• At-home, sublingual ketamine telehealth is a safe and effective treatment for moderate to severe anxiety and depression: Findings from a large, prospective, open-label effectiveness trial
o Conclusion: At-home KAT response and remission rates indicated rapid and significant antidepressant and anxiolytic effects. Rates were consistent with laboratory- and clinic-administered ketamine treatment. Patient screening and remote monitoring maintained low levels of adverse events.
• Ketamine Assisted Psychotherapy (KAP): Patient Demographics, Clinical Data and Outcomes in Three Large Practices Administering Ketamine with Psychotherapy
o Conclusion: Our findings suggest that KAP is an effective method for decreasing depression and anxiety in a private practice setting, especially for older patients and those with severe symptom burden.
"A great choice for anyone seeking to understand why psychedelics hold promise to be the biggest change in mental health in 50 years.” --David Cox, PhD, Executive Officer of the American Board of Professional Psychology
"Psychedelics for Everyone is a fascinating read that takes you on a guided trip of all that is happening with psychedelic medicine today.” --Dr. Anja Harrison, PhD, King's College London- Department of Psychological Medicine, Fellow of the Higher Education Academy
"Psychedelics for Everyone provides great insights into how people are working with psychedelic medicine to help answer some of life’s biggest questions and to heal. While taking psychedelics is not for everyone, Matt Zemon makes a compelling argument as to why, under some circumstances, these medicines can promote recovery from mental trauma." --Dr. Srikumar Rao, Founder of The Rao Institute, and best-selling author of Are You Ready to Succeed and Happiness at Work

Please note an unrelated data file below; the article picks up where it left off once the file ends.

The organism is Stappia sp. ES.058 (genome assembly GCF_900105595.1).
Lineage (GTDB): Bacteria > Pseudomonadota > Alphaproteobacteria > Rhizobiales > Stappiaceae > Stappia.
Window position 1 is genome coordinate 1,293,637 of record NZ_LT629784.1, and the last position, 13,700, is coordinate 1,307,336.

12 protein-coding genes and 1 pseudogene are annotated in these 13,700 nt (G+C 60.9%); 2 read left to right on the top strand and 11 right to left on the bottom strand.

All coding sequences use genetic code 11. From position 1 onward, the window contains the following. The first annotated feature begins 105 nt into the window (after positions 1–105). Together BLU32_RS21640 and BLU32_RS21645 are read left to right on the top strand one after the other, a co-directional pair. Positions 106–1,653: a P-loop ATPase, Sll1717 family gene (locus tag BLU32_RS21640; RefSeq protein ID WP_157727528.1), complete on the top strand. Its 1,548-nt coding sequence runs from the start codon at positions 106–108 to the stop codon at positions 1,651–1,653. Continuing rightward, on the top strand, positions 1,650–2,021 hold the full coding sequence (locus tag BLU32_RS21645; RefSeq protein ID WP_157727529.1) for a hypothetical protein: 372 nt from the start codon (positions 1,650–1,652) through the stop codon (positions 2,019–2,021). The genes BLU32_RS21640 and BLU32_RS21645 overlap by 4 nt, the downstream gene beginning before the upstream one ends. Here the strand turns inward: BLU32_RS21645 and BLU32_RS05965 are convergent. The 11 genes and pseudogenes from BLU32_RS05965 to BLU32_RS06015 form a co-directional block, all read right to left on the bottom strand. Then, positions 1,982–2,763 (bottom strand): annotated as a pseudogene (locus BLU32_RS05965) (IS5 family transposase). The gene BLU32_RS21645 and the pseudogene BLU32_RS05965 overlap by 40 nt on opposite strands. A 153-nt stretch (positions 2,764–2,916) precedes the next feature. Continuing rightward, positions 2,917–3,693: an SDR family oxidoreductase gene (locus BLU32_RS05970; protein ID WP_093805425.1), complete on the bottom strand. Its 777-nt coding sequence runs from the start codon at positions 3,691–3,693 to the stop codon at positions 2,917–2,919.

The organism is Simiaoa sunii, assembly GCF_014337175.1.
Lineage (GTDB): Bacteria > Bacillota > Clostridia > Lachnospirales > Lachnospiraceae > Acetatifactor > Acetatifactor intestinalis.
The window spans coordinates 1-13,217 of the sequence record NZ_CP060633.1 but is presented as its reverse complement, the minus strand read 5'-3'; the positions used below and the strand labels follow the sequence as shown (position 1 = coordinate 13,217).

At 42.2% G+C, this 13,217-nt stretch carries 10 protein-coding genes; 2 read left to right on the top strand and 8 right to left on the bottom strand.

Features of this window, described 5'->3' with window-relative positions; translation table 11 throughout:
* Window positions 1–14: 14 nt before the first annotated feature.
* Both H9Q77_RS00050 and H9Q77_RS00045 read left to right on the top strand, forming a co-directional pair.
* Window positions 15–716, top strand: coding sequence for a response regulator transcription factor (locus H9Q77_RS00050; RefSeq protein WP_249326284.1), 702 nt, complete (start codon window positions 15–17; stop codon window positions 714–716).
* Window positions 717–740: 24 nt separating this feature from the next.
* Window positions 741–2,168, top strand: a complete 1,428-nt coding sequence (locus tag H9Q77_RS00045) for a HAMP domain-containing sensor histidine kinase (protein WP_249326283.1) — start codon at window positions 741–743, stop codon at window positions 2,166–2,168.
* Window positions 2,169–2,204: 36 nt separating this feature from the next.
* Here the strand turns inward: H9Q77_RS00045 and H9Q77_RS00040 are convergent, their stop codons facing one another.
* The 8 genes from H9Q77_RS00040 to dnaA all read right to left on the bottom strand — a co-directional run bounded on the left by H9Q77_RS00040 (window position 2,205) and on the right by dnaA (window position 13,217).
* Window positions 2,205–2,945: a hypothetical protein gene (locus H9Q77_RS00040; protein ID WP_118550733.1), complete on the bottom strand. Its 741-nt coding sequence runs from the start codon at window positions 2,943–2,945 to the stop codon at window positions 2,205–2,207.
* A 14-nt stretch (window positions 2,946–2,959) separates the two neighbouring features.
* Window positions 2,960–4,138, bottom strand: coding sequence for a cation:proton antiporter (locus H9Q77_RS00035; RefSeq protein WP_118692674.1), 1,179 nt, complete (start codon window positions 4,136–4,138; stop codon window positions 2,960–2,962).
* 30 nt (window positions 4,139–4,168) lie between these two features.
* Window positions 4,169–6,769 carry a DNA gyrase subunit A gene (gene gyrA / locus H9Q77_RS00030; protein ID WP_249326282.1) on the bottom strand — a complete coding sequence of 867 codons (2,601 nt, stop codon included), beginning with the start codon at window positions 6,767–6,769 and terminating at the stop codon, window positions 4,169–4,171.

“Matt's personal stories are a true testament to the wide-ranging powers these medicines can have to heal intergenerational trauma, promote family bonding, and foster empathy.” --Dr. Lynn Marie Morski, MD, JD, President of the Psychedelic Medicine Association and Medical Director for Nue Life Health
“Matt Zemon and his team have put together a collection of wonderfully informative chapters. The writing style balances descriptive and technical information in a way that will provide most all readers a good start on their learning journey into the burgeoning arena of psychedelics. While much is yet to be learned, psychedelic-assisted therapy holds out a promise to benefit many people who have yet to find an effective treatment for their mental health issues." --Dr. David Cox, PhD, Executive Officer of the American Board of Professional Psychology
“The psychedelic world is rich, beautiful, and complex. Any person could spend a lifetime studying the cultures, traditions, and potential uses of these substances. Matt Zemon through the book Psychedelics for Everyone does a wonderful job of distilling this information into something that is approachable for everyone. I encourage every veteran who is looking for a better way to heal to start with this book.” --Jesse Gould, Founder, Heroic Hearts Project, Army Ranger Veteran